Nov. 15, 2018
You've heard rumors about what admissions officers want to see in your college applications. One friend heard that schools only look at the grades that apply to your intended major, but your cousin said colleges don't look at the grades you earned in your electives. Fortunately, you can put those rumors aside and hear it right from the source -- college admissions officers have revealed what they see as the most important factors when making their admissions decisions.
Here's the scoop: The National Association for College Admissions Counseling (NACAC) recently released its 2018 State of College Admission report, which covers myriad issues involving the college admissions process gleaned from surveying counselors at secondary schools, as well as admissions officers from colleges nationwide.
As part of its research, NACAC sent an admission office survey to 1,241 four-year postsecondary institutions in August 2018. Based on the results of those surveys, NACAC collected data about college admission trends, which the organization shares in the report.
“This report reminds us that college admission decisions are highly contextualized, institution-specific endeavors that make simplistic descriptions difficult," said NACAC CEO Joyce Smith. “Admission officers consider a wide range of factors when reviewing applications. Understanding the context in which a student's record exists is an important component of evaluating what might make a student successful in higher education."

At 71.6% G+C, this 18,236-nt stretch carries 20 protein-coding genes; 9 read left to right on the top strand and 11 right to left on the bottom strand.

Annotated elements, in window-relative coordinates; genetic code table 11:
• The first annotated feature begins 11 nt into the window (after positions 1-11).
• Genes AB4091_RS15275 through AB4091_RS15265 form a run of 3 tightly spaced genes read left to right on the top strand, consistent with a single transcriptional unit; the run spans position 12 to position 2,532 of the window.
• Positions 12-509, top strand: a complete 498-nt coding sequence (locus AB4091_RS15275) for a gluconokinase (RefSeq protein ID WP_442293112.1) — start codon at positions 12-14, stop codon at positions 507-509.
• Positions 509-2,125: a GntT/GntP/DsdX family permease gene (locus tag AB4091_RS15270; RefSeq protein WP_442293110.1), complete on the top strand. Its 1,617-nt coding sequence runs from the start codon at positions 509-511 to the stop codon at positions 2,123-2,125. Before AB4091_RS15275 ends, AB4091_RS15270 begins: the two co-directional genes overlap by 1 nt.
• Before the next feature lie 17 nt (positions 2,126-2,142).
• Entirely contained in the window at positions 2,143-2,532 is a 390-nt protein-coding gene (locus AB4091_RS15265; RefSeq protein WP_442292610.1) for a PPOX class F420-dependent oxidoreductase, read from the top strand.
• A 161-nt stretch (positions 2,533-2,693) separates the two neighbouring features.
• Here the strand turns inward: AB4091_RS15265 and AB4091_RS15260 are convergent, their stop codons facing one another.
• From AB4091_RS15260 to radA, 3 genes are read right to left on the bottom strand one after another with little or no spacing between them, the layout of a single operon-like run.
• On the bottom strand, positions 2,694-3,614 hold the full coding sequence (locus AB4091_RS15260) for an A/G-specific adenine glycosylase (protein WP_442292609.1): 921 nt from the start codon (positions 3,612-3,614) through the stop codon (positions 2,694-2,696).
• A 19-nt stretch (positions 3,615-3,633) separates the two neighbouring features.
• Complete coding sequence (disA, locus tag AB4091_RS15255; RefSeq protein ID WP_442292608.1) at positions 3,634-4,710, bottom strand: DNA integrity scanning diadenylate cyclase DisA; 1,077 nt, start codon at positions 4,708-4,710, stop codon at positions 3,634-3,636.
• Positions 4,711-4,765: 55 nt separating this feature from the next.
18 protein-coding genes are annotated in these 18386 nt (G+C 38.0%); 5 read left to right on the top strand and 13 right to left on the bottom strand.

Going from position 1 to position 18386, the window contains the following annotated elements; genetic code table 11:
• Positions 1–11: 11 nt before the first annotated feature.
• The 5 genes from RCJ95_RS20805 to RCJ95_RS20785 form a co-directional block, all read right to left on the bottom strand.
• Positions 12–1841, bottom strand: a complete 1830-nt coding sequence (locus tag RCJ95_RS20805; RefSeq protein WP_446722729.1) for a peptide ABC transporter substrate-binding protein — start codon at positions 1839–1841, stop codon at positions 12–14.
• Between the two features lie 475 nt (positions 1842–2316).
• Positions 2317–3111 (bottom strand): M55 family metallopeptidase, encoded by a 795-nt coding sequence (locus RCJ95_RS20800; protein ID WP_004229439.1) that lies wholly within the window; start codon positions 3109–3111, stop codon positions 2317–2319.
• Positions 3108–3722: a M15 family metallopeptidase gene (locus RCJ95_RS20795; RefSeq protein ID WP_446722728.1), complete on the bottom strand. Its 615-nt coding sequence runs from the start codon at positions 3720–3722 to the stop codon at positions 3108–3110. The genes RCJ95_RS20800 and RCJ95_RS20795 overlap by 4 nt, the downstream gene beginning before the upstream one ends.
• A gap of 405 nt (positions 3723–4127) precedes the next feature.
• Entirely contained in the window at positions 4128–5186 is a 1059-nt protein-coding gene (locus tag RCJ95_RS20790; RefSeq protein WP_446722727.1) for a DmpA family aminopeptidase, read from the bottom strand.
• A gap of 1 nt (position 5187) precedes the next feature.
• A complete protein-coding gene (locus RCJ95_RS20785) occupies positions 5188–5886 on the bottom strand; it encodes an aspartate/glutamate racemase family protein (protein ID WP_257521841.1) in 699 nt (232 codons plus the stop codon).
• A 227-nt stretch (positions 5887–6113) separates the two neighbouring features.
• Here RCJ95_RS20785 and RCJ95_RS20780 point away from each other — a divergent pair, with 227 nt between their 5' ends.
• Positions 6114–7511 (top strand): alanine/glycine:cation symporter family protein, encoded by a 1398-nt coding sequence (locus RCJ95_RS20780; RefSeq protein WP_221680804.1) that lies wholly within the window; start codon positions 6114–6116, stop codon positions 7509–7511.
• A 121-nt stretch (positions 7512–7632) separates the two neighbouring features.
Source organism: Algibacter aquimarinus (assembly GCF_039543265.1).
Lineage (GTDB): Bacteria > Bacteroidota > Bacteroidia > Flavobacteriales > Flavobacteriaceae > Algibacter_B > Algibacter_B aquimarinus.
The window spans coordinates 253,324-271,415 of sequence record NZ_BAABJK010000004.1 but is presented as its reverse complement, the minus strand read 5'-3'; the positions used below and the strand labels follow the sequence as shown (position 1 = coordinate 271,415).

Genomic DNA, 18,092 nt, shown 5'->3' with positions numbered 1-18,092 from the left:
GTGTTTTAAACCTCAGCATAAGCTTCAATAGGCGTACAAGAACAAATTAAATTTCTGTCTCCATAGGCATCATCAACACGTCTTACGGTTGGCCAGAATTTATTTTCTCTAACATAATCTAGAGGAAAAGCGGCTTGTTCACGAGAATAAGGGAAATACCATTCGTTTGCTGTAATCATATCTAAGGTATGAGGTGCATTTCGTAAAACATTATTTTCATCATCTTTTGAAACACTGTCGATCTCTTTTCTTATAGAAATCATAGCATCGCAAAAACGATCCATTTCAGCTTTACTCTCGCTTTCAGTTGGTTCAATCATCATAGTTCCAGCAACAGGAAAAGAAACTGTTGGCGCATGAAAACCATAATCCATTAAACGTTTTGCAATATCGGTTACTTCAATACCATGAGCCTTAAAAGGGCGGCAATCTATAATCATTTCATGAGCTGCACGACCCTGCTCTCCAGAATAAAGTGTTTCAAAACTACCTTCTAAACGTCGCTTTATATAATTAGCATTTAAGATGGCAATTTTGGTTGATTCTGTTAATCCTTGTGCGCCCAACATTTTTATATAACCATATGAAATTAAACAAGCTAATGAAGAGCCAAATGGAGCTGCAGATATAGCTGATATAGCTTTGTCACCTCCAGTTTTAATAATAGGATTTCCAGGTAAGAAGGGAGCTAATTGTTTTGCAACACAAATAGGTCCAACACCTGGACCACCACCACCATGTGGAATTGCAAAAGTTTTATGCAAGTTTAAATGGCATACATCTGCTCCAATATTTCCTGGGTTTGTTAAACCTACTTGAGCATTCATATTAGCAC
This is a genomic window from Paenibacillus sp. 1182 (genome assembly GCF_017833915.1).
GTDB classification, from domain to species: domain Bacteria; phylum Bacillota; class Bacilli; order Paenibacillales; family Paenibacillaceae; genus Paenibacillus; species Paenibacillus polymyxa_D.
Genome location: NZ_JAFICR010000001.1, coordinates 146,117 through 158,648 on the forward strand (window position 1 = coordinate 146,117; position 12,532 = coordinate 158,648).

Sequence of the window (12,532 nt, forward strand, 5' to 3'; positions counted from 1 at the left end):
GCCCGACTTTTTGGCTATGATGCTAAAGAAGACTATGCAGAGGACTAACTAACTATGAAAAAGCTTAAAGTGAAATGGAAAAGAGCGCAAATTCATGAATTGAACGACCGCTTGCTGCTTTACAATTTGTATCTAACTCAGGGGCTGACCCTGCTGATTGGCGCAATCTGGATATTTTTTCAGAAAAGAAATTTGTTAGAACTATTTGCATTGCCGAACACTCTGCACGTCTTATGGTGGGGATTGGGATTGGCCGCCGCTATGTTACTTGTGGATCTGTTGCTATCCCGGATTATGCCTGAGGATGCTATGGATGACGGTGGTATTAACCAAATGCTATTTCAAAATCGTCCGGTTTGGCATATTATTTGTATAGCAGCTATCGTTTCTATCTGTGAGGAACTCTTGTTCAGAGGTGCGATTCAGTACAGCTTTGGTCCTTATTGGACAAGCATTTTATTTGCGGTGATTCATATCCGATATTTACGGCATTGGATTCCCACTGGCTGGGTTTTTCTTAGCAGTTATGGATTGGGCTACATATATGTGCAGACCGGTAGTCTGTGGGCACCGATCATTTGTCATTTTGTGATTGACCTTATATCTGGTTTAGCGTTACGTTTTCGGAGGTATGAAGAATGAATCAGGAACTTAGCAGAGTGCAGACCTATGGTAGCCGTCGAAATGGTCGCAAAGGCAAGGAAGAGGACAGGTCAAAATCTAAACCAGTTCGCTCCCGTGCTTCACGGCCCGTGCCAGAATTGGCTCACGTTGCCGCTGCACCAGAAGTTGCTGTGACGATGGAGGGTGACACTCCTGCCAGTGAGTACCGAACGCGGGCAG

Following you'll find the top factors that colleges used when evaluating first-time freshmen in the fall of 2017, according to the survey:
1. Grades in all classes
2. Grades in college prep courses
3. Admission test scores (ACT, SAT)
4. Strength of curriculum
5. Essay or writing sample
6. Counselor recommendation
7. Demonstrated interest
8. Teacher recommendation
9. Class rank
10. Extracurricular activities
"Eighty-one percent of colleges rated grades in all courses as considerably important, and 71 percent rated grades in college prep courses as considerably important," the report says. "Admission test scores and strength of curriculum were also rated considerably important by more than half of colleges (52 and 51 percent, respectively)."
Although not in the top ten, NACAC listed six additional factors that admission officers consider important. The remaining factors, in order, are subject test scores (AP, IB), portfolio, interview, work, SAT II scores and state graduation exam scores.
NACAC uncovered several trends of interest as part of these results. "For many years, grades in college prep courses had been rated as the top factor in admission decisions, followed by strength of curriculum and grades in all courses (overall GPA)," the report said. "However, from 2014 to 2017, the percentage of colleges rating grades in all courses as considerably important has increased from 60 percent to 81 percent." Over the same period, the importance of grades in college prep classes dropped from 77 percent to 71 percent, while curriculum strength decreased from 60 percent to 51 percent.
It's possible that these changes could stem from an increasing proportion of students who take AP classes and dual-enroll in both college and high school, NACAC said.
In addition, when it comes to the role that various student characteristics play in admissions decisions, race has been a hot topic lately, thanks to the Harvard trial, but NACAC found that the admission officers surveyed cited the high school the student attended as being more important than race, gender, ability to pay or alumni relationships.
The report also discusses myriad other factors, such as admissions factors for transfer students and international students, as well as stats about Early Decision and wait-listing. To check out the entire report, visit the NACAC site.
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